Public libraries, online collaboration, and 23 Things Internet splat map courtesy of jurvetson
Why do staff in public libraries need to know about new technologies? http://www.youtube.com/watch?v=lFZ0z5Fm-Ng Because they’re an increasingly huge part of the way we communicate. Wheel of Friendship courtesy of jurvetson
Customer expectations - the 24/7 library -An Amazon-like catalogue -The ability to share the reading experience - “Can you help me with my digital camera / mp3 player / set up a Facebook account, please?” Communities in Control and the Big Society . For ways that Web 2.0 can help with this, have a look at Us Now . Budgets (or lack of them) make collaboration more and more important Other drivers See the Race Online website… Public libraries are playing a big role in helping the 9 million digitally disenfranchised
So we need to give library staff somewhere to learn. The 23 Things programme introduces them to social networking (such as Facebook and Flickr) and more esoteric stuff, like RSS feeds and cloud computing. It’s intended to give frontline staff enough confidence to be able to help library users, and to inspire them to learn more. It’s also intended to give them a heads-up as to what might be coming their way next. It’s free, it’s fun, it’s interactive, and they can do it at their own speed. During the course, sometimes they’ll set up their own accounts (for a blog, for Facebook) and sometimes they’ll watch videos about stuff (such as Google maps). Image courtesy of Publisyst
http://plcmcl2-about.blogspot.com/ Here’s Helene Blowers’ original version, 2006. She wrote it for her own staff at the Public Library of Charlotte and Mecklenburg County. You’ll note the strong mix of materials – podcasts, videos, and lots of activities.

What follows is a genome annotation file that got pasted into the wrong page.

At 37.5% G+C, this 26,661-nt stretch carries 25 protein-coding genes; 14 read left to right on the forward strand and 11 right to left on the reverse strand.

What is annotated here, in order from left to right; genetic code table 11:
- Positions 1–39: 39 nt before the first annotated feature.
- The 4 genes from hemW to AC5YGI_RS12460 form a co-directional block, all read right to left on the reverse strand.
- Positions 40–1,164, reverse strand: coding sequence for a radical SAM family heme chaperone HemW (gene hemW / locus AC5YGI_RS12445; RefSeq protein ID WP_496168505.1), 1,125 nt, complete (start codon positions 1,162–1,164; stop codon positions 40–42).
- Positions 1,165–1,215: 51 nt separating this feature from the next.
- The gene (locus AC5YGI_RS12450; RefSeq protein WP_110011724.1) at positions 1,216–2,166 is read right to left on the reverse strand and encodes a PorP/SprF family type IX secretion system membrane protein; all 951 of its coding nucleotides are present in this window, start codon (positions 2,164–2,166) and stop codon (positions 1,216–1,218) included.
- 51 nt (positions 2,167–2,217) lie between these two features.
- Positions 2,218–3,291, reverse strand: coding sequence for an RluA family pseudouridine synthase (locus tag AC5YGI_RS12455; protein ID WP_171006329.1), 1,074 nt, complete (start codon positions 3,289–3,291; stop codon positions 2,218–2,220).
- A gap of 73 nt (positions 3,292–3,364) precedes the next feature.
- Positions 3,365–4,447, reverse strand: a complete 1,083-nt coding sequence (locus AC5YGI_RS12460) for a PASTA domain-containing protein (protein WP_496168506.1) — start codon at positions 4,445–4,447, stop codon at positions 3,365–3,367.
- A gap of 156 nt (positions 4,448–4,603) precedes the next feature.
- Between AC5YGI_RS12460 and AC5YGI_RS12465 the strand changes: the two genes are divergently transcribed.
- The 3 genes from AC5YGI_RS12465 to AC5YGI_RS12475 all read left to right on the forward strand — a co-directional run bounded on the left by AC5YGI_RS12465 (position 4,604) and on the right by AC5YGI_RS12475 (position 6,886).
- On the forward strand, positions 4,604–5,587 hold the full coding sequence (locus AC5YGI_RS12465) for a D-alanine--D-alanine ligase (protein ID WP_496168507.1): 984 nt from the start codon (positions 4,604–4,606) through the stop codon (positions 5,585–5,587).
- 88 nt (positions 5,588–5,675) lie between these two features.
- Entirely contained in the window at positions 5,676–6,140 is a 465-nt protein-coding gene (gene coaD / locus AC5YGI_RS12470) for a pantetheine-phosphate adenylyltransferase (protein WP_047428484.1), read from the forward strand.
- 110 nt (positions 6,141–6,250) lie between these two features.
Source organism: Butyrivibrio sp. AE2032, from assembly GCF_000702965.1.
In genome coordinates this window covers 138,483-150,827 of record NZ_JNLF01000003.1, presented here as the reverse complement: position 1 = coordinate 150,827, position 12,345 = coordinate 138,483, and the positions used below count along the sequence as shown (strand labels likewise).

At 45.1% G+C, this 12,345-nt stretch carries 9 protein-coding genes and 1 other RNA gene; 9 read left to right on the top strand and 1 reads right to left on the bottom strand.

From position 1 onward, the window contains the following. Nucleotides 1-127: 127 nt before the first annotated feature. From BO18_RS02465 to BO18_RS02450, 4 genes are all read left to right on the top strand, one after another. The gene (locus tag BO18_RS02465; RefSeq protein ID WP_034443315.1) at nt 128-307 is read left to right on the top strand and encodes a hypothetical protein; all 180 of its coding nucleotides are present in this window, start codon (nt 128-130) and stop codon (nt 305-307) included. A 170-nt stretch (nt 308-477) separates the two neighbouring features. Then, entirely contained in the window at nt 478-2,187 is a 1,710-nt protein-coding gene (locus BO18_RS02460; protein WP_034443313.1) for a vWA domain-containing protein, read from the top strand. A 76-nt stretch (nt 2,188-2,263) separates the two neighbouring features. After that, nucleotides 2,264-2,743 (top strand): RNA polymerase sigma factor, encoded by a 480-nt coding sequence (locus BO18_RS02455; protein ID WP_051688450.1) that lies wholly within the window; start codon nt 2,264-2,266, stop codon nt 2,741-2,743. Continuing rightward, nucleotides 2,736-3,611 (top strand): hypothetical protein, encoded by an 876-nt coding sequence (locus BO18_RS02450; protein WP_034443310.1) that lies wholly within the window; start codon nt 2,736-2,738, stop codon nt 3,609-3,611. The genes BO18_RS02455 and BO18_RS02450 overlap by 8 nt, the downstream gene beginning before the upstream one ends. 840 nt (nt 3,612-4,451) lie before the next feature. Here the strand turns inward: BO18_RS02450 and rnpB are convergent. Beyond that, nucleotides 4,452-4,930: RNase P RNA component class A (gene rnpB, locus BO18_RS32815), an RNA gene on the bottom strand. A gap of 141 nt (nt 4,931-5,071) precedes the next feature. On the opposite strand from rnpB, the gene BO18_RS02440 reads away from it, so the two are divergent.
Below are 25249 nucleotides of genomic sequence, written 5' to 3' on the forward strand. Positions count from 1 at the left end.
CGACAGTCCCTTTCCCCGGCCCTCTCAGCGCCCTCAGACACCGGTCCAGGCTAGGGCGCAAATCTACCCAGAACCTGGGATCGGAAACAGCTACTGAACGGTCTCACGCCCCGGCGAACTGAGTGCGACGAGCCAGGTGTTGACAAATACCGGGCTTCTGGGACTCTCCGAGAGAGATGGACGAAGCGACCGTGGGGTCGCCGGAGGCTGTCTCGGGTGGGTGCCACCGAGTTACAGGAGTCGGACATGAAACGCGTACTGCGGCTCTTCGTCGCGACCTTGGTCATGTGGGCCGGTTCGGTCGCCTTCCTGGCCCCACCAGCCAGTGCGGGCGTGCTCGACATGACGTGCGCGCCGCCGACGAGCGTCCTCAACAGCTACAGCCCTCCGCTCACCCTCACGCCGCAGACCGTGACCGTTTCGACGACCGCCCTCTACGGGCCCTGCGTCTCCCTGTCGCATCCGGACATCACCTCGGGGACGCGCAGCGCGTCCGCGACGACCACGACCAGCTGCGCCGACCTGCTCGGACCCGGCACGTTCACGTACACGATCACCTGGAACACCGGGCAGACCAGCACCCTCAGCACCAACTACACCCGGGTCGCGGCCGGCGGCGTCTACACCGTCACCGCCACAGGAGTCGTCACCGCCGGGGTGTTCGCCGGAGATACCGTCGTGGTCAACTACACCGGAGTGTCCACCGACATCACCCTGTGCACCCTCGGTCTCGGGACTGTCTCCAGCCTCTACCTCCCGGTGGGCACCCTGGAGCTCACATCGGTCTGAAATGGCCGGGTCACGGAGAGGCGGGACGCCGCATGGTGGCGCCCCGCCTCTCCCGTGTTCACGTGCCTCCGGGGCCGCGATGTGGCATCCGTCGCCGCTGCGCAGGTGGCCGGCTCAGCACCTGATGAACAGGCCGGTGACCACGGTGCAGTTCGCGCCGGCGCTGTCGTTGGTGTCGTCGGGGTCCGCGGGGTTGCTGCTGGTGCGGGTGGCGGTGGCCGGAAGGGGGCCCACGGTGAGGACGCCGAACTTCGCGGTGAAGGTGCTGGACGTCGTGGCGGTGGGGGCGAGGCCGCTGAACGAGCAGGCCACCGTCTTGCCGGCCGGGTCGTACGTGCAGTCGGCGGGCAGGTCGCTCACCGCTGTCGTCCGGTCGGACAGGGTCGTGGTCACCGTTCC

http://23things.wetpaint.com Portsmouth and Surrey library authorities got together under the umbrella of the Society of Chief Librarians and decided to create our own version… Helene’s was good, but it was out of date, our areas of focus were a little different, and we wanted to use a wiki.
This map shows you who evaluated the course for us, when we asked for help on the Libraries and Web 2.0 mailing list . 11 public library authorities, 15 FE and HE bodies, and 2 health authorities.
And West Berkshire and North Lincolnshire library services will be joining us in rolling it out to their frontline staff.
How can four library authorities, five hundred miles apart, work together? We live in digital times. We use Doodle to organise meetings, Webex for the meetings themselves, email for creating documentation and the wiki for sharing it. The wiki (created on Wetpaint) has been fabulous. It means that five of us have been able to work on creating the same module at the same time. We can control who has editing rights, and who can contribute to discussions. The only drawback is the adverts which pay for it, over which we have no control… but Wetpaint seem to be getting more sensitive to this.
It’s worth mentioning that a lot of the stuff in the course is blocked by our authorities. So we have to tell our staff to use the public access terminals in our libraries to learn about it.
We’re all local government employees, and we’re very conscious of the possible problems of going outside our respective networks to work together. But we’re also librarians. We understand about intellectual property and data protection and Government Connect and the need to secure and back up our data, and we’re very careful about using the wiki. Photo courtesy of ubberdave
Collaborative working tools Collaboratively creating and editing documents: http://docs.google.com http:// writeboard.com / http://www.zoho.com/ Webinars: Webex http://www.skype.com/intl/en-gb/home http:// www.dimdim.com / Communicating: The wiki Emails If I was starting over, I’d be tempted to use Facebook… Organising meetings: http:// doodle.com / http://whenisgood.net/ http://www.tungle.me/Home/
Further staff training – enquiry and customer service skills
Infiltrating book and reading forums
Countering bad press
Here’s some areas where public libraries, within a wider network, are already collaborating in creating and delivering online services. Web 2.0 can only make this easier.
Here’s a couple of questions for Local by Social attendees.
Our project uses a public wiki. Our inner workings can be seen by anybody, and we are at the mercy of Wetpaint if they ever decide to close down or do something unpleasant to our content. Is it legitimate for library authorities to work outside local authority IT networks? Does the end justify the means? How should we mitigate the risks?
Modern library online catalogues incorporate social networking functionality, where people can make friends with other library members and talk about books. Is it better to offer quality services at low risk within our own virtual offer and expect users to come to us, or to offer lower-quality, higher-risk services in the virtual places where people gather, such as Facebook??